by Charles E. Schmidt
Want to fight a war on the cheap? Well, if you’re a Pentagon bean counter, one way to save money is to deploy National Guard and reserve forces under Bill 10, Section 12304b.
Under this little-known provision of the 2012 National Defense Authorization Act, reservists and Guard members can be involuntarily activated without receiving service credit toward benefits such as the Post-9/ll GI Bill, health insurance or early retirement.
Even more alarming is that the military has other authorization mechanisms that can be used to deploy these men and women. But they can choose to not use 1 hem. The main purpose of this insidious code appears to be budget savings.
Take the deployment of a task force of 294 Marines to Honduras last year, for example. Approximately 200 were reservists, according to Marine Forces South. While the active-duty Marines were able to accumulate full benefits, the reservists were not. Adding insult to injury, many of the reservists who deployed thought they were volunteering but learned later that their orders were classified “involuntary.”
During the last Congress, Sen. Al Franken, D-Minn., introduced legislation to correct this injustice. It never made it out of committee. The American Legion hopes to see better results in the 115th Congress.
As bad as 12304b is, the misuse of l2301(h) medical orders is even worse. In 2010, Capt. Bryan Lowman of the North Carolina National Guard deployed to Afghanistan, where he contracted typhoid and went into a coma. After multiple surgeries overseas, he was notified while recovering at Walter Reed that his orders had been changed to reflect his medical status. Based on the active-duty time listed on his DO 214, Lowman should be entitled to 90 percent of his GI Bill benefits. Instead, VA downgraded his rating to 40 percent, and he was forced to take out student loans to attend Clemson University.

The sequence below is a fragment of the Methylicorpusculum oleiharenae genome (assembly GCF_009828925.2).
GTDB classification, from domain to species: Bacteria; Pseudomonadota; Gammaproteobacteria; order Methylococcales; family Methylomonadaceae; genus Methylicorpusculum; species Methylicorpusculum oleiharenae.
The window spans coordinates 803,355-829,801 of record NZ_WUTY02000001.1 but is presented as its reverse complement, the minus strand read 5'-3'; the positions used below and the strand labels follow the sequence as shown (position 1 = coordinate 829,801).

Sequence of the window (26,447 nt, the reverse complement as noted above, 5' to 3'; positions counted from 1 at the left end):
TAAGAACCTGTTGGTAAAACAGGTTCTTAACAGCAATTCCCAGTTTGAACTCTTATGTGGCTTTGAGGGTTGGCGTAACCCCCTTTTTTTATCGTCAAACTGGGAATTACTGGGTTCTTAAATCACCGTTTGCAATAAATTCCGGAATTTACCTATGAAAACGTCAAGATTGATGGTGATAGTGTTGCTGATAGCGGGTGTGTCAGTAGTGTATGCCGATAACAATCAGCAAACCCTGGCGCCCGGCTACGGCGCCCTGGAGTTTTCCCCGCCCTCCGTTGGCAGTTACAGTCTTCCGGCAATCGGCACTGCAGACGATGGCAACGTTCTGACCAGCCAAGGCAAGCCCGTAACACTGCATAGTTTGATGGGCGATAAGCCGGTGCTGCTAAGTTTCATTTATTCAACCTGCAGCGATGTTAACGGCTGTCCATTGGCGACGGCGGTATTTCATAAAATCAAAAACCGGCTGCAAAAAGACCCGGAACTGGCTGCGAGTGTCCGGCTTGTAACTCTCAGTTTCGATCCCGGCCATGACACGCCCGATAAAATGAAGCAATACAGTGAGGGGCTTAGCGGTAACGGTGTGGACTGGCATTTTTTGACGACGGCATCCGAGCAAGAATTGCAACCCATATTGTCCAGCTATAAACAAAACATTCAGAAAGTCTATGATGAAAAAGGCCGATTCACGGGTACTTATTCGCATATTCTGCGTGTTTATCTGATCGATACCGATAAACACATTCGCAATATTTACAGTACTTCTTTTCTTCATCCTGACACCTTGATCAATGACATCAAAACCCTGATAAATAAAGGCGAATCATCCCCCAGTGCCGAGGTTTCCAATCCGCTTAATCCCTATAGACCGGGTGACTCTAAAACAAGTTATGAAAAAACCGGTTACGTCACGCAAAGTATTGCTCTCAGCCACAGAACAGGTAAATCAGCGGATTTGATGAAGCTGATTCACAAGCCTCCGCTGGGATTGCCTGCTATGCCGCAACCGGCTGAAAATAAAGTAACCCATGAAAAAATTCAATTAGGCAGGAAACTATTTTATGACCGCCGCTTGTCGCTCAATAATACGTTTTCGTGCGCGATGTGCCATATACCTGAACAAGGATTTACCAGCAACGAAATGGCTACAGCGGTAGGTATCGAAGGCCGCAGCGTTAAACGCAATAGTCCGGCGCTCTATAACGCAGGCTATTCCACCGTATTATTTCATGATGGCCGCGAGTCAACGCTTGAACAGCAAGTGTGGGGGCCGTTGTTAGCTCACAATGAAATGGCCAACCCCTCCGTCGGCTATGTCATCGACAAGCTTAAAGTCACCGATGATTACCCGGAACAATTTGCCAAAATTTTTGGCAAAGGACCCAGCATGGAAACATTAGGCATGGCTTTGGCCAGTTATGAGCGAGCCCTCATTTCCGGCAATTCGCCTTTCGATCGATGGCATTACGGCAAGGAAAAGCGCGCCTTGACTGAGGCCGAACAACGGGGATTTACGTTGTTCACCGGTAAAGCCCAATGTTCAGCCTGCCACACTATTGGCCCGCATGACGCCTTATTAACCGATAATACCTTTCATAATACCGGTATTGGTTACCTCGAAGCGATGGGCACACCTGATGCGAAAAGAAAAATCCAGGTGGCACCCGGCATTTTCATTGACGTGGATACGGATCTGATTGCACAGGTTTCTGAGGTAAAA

Sadly, Lowman’s story is not unique. More than 20,000 reserve and Guard members have been placed on 1230l(h) orders since 2007. Some of these veterans were wounded or injured in combat.
Since our organization’s founding in 1919, The American Legion has been a champion for veterans’ health care and other benefits. We wrote the original Gl Bill and backed passage of the Post-9/11 version. As I say so often, the Legion’s influence depends on a robust membership. To do our part in correcting the unfair treatment of our nation’s heroes, we need numbers so that Congress will continue to hear our voice and act.
We exist to advocate for people like Sgt. Mark Wong, a Marine Corps reservist in Cleveland. “Once I heard about the (GI Bill) exemption, it blew my mind,” Wong told Stars & Stripes. “We work the same hours as active-duty people doing the same job. The government is saying our sacrifice isn’t worth as much as it is for those on active duty. But we leave behind families and our civilian careers too.”
Sgt. Wong, the Legion believes your sacrifices are worth every bit as much as those made by your activeduty comrades. This inequity needs quick correction by Congress.